Archive for “The Thrill of Just Doing Stuff” category
Showing results 1 - 5 of 7 for the category: The Thrill of Just Doing Stuff.
20 Nov 2012
Now this should be fun. It’s poll time, but with prizes! In the Transition Primer, one of the most commented on sections was the list of films that Transition groups find useful in their awareness-raising work, complete with ‘doomer ratings’ and so on. For this new book I’m doing, I want to include a ‘Top 10 films’ found useful by Transition groups. Which were the most useful ones for your group? I’d like to run this for 2 weeks (closing date December 5th), and for you to send me your top 3 films, in order of preference. I will then lovingly create a Top Ten from your votes, which I will publish here. What could possibly be more fun than this?
You can email them to me at rob (at) transitionculture.org or have a spirited discussion about it below. The final Top 10 will also appear in the book. To spice it all up a bit, Permanent Publications have kindly given us 5 copies of Looby McNamara’s ‘People and Permaculture’ to give away to first entrants drawn from a hat at the end of the whole thing. This should be fun!
13 Nov 2012
2011 was the first year for over 40 years that more new bicycles were sold than cars in Italy.
Someone once said that things are “getting better and better, and worse and worse, faster and faster, all at the same time” or something like that. For this new book I’m doing I have a short section that lists some of the trends in which we can start to see the seeds of a Transition future already emerging around us. I have gathered some, I wonder if you can think of any more that you’ve come across that I can add to this list? Any you’ve spotted? Any ideas or suggestions very welcome. Thanks. Here are mine:
The rising cost of fuel has meant that sales at out of town stores fell by 12% compared to comparable stores in town (ref) • 2011 was the first year when, in Italy, sales of new bicycles outstripped sales of new cars for over 40 years (ref) • The Scottish government is considering introducing legislation to presume in favour of the use of land owned by public bodies and private landowners for people to grow food • number of bicycles in the UK has increased 18% since 2007, compared with a slight decline for cars/taxis and at 20% fall for motorcycles (ref) • the internet and social media enable the spreading of ideas and information almost instantaneously, with a profound impact on how social change and movements can happen • 40 million more journeys were made by bicycle in the UK in 2012 than in 2010 • A 2011 survey found that a third of UK adults planned to grow the majority of their food that summer (ref)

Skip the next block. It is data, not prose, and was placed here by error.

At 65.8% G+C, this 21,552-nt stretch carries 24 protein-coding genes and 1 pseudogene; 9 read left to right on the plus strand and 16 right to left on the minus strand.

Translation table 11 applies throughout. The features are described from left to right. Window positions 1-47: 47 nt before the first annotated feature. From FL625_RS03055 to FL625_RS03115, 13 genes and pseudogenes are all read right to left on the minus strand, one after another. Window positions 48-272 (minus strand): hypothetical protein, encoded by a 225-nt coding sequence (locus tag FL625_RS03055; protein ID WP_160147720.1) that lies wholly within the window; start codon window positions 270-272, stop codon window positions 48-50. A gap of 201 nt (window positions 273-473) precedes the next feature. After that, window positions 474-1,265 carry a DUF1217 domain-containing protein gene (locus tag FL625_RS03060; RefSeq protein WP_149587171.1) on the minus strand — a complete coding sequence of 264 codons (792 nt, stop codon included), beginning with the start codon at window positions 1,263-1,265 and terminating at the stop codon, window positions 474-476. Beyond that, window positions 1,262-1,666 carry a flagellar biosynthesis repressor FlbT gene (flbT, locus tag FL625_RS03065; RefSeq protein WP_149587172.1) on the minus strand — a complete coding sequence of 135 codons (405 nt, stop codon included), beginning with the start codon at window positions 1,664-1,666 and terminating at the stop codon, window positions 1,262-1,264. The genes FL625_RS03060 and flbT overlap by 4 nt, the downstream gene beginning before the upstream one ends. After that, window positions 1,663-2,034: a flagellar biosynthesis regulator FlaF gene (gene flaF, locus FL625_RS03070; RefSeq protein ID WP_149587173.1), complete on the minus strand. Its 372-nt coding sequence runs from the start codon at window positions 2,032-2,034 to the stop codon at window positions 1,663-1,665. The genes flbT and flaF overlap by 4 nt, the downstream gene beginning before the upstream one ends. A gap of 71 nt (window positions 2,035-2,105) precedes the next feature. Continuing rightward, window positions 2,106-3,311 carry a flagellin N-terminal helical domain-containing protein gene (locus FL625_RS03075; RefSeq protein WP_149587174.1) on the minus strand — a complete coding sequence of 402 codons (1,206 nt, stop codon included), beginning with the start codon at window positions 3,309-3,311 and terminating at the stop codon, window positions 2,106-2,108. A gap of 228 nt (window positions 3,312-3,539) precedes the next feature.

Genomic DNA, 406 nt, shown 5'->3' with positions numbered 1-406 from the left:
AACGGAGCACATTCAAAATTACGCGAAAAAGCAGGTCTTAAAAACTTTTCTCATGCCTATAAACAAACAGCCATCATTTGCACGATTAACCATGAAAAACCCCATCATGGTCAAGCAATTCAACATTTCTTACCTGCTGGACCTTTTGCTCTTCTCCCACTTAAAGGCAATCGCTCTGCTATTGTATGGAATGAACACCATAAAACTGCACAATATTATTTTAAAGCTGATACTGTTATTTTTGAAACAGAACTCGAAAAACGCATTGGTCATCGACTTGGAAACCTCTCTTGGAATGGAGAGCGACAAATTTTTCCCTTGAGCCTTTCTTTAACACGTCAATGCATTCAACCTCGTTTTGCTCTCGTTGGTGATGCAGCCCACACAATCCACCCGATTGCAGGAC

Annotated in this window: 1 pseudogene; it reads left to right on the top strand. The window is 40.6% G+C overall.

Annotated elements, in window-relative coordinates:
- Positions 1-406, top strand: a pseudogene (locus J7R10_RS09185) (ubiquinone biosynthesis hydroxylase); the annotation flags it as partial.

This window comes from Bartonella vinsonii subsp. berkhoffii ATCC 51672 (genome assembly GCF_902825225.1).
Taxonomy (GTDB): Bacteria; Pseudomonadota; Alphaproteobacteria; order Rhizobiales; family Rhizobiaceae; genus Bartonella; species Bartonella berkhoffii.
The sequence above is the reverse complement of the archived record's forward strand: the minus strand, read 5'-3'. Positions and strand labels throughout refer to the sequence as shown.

Any more? You could tweet them too, using the hashtag #transitiontrends.
12 Nov 2012
Thanks for all the great Top Tips sent in over the past few days. Great stuff. Today’s ask is that I would love to hear your thoughts on scale, and how you decided what would be the best scale on which to do Transition? Was it an easy decision or did you deliberate long and hard? How did you decide what constitutes your neighbourhood? Did you decide to set up a Transition group to work on the scale of a whole city, or a part of it? What underpinned your thinking? How did you decide to work at the scale you are working at, and in hindsight, do you feel like you made the best decision?
5 Nov 2012
Transition Town Bridport’s ‘Draughtbusters’ project at work.
This new book is progressing well, thanks again for all your input. One section in it is about practical projects, and as part of that I would love to ask you if, as a result of your involvement in practical projects (many of which you have already told me about), you would have any tips to share to help other initiatives have successful projects? What advice would you give to other groups, based on your experience, that might help to ensure that they are successful in achieving the projects they’d like to do? Any Top Tips for our Transition Practical Projects Top Tips section would be very much appreciated. Thanks!
30 Oct 2012
This new little book about Transition (working title ‘The Thrill of Just Doing Stuff’) is coming together nicely, and thanks to everyone who has responded to my requests for assistance so far. Today I want to invite your thoughts on what, in a Transition economy, refocused around resilience and localisation, might be the jobs on offer in 2030? If you were 18 now (and indeed perhaps you are) what would you train yourself to be in order to best be of service to the emerging Transition economy? Any thoughts much appreciated. Here is my starter list: